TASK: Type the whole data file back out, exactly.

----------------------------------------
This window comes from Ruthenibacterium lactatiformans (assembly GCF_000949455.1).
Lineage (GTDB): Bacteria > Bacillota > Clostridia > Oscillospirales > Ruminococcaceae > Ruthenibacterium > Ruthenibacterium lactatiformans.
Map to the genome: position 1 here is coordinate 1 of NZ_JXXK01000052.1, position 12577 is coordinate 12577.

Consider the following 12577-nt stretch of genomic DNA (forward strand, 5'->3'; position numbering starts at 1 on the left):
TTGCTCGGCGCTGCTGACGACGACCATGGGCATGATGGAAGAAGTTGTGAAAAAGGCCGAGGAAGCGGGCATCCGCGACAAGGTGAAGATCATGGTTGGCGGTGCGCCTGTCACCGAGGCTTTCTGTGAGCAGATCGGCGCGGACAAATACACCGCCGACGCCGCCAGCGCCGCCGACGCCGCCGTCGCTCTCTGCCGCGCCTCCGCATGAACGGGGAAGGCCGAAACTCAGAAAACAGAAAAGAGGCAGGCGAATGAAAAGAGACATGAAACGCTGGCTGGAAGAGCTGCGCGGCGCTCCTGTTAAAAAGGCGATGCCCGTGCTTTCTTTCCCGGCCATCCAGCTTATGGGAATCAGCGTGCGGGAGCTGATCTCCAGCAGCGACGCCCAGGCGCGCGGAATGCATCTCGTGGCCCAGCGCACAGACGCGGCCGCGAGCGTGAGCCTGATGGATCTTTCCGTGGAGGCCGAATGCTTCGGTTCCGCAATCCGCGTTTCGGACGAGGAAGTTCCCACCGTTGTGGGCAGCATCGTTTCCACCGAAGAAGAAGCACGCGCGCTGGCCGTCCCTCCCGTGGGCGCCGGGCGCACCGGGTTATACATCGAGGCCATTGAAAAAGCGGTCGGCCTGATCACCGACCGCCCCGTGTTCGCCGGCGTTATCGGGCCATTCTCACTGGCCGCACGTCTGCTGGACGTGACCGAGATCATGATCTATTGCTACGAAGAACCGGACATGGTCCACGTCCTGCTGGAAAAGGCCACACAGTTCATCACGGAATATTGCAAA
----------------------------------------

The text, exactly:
This window comes from Ruthenibacterium lactatiformans (assembly GCF_000949455.1).
Lineage (GTDB): Bacteria > Bacillota > Clostridia > Oscillospirales > Ruminococcaceae > Ruthenibacterium > Ruthenibacterium lactatiformans.
Map to the genome: position 1 here is coordinate 1 of NZ_JXXK01000052.1, position 12577 is coordinate 12577.

Consider the following 12577-nt stretch of genomic DNA (forward strand, 5'->3'; position numbering starts at 1 on the left):
TTGCTCGGCGCTGCTGACGACGACCATGGGCATGATGGAAGAAGTTGTGAAAAAGGCCGAGGAAGCGGGCATCCGCGACAAGGTGAAGATCATGGTTGGCGGTGCGCCTGTCACCGAGGCTTTCTGTGAGCAGATCGGCGCGGACAAATACACCGCCGACGCCGCCAGCGCCGCCGACGCCGCCGTCGCTCTCTGCCGCGCCTCCGCATGAACGGGGAAGGCCGAAACTCAGAAAACAGAAAAGAGGCAGGCGAATGAAAAGAGACATGAAACGCTGGCTGGAAGAGCTGCGCGGCGCTCCTGTTAAAAAGGCGATGCCCGTGCTTTCTTTCCCGGCCATCCAGCTTATGGGAATCAGCGTGCGGGAGCTGATCTCCAGCAGCGACGCCCAGGCGCGCGGAATGCATCTCGTGGCCCAGCGCACAGACGCGGCCGCGAGCGTGAGCCTGATGGATCTTTCCGTGGAGGCCGAATGCTTCGGTTCCGCAATCCGCGTTTCGGACGAGGAAGTTCCCACCGTTGTGGGCAGCATCGTTTCCACCGAAGAAGAAGCACGCGCGCTGGCCGTCCCTCCCGTGGGCGCCGGGCGCACCGGGTTATACATCGAGGCCATTGAAAAAGCGGTCGGCCTGATCACCGACCGCCCCGTGTTCGCCGGCGTTATCGGGCCATTCTCACTGGCCGCACGTCTGCTGGACGTGACCGAGATCATGATCTATTGCTACGAAGAACCGGACATGGTCCACGTCCTGCTGGAAAAGGCCACACAGTTCATCACGGAATATTGCAAA